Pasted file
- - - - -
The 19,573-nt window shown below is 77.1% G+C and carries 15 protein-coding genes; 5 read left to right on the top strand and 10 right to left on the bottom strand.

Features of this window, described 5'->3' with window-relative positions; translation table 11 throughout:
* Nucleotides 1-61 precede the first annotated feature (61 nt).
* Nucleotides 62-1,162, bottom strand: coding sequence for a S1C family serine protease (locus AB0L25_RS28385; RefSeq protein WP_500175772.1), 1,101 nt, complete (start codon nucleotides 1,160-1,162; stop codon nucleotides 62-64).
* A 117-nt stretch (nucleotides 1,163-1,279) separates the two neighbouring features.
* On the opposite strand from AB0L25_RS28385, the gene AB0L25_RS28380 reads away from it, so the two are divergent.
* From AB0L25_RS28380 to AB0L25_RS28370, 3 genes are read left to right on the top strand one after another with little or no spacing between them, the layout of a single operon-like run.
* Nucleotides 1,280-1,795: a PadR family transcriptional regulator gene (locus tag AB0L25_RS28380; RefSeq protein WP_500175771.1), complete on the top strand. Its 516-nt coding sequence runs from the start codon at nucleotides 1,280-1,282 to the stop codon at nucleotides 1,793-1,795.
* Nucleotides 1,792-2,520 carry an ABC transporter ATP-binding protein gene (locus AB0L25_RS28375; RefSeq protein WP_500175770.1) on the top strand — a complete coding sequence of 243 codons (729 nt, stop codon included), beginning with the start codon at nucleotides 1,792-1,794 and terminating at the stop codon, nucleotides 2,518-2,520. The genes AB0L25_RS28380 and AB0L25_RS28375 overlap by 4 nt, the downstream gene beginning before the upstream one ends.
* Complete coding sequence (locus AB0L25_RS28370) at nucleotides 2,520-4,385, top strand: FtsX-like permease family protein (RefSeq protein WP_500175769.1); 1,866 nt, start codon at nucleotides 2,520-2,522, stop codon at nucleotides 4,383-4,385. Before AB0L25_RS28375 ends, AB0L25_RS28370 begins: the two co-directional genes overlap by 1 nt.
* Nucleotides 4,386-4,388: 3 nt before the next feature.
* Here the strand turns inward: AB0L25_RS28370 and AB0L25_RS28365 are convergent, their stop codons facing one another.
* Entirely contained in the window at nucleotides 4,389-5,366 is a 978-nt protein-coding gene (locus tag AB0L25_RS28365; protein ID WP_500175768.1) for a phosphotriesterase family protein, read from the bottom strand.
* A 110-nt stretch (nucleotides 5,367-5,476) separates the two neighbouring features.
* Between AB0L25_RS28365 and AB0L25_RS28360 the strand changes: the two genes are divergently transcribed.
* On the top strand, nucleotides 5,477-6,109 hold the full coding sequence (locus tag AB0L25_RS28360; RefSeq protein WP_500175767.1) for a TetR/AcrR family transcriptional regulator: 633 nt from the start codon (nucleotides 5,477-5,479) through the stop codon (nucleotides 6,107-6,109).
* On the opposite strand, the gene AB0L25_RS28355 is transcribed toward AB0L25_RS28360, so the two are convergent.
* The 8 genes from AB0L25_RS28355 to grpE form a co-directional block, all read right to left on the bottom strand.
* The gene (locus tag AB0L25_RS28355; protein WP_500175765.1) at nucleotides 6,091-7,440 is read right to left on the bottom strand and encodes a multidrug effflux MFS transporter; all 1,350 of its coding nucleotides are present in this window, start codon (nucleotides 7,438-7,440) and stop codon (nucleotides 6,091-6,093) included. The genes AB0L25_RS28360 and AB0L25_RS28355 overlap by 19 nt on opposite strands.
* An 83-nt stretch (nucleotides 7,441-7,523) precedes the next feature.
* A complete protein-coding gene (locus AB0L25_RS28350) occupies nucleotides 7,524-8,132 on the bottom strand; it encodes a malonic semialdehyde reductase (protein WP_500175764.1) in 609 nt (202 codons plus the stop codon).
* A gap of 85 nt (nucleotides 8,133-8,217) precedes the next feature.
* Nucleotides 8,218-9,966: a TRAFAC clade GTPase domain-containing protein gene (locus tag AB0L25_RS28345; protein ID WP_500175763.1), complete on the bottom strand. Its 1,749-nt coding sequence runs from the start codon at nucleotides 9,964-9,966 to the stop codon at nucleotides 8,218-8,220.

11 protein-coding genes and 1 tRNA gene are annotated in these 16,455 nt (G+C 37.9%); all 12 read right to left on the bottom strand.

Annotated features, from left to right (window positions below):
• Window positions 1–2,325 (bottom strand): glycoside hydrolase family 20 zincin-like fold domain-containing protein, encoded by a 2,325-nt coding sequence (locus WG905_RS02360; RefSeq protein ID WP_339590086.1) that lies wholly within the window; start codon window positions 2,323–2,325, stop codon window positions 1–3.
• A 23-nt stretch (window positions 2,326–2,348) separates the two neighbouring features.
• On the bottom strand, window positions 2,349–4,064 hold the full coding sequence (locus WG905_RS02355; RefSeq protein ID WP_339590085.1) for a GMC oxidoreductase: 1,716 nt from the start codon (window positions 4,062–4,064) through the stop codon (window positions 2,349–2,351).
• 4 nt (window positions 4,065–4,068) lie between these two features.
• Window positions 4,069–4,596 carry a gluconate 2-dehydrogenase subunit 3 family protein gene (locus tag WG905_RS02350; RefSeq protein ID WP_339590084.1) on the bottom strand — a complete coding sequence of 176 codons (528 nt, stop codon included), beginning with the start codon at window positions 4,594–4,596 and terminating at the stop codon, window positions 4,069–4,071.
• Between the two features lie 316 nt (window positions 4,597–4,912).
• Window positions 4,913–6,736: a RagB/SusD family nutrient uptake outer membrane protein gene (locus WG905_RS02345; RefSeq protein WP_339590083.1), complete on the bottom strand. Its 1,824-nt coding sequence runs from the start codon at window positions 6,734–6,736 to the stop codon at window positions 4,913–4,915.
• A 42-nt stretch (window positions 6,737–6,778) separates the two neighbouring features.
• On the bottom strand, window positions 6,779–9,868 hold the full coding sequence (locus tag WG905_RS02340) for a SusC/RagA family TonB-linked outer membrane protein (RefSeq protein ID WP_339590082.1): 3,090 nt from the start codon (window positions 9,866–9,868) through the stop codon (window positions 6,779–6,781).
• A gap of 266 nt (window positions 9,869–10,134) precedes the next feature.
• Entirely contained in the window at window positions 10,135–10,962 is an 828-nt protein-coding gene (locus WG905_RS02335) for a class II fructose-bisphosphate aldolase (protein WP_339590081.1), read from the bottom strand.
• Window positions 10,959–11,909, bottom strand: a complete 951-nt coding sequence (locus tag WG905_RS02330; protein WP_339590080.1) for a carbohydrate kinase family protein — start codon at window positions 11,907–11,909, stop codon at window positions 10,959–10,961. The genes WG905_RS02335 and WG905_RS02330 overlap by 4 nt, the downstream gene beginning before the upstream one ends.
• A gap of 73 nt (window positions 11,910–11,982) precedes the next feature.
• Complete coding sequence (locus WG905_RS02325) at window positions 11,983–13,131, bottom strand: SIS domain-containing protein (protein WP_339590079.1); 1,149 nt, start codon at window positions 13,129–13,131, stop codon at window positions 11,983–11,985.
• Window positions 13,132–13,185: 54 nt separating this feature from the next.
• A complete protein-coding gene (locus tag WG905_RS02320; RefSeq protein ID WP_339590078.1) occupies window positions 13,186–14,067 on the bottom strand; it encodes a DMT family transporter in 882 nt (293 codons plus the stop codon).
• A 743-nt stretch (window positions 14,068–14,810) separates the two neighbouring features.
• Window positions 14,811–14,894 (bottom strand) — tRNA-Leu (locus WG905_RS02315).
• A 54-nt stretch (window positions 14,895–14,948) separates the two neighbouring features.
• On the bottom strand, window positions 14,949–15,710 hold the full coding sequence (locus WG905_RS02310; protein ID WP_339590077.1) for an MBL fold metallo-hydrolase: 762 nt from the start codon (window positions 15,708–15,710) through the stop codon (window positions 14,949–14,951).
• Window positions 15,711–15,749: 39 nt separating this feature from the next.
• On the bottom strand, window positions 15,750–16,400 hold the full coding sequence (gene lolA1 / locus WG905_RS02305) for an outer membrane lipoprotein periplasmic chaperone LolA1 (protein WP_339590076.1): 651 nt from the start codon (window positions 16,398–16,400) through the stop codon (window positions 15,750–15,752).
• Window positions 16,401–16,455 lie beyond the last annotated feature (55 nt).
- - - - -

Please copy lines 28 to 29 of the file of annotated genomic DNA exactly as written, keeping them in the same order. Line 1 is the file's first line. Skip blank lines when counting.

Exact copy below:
• On the bottom strand, window positions 2,349–4,064 hold the full coding sequence (locus WG905_RS02355; RefSeq protein ID WP_339590085.1) for a GMC oxidoreductase: 1,716 nt from the start codon (window positions 4,062–4,064) through the stop codon (window positions 2,349–2,351).
• 4 nt (window positions 4,065–4,068) lie between these two features.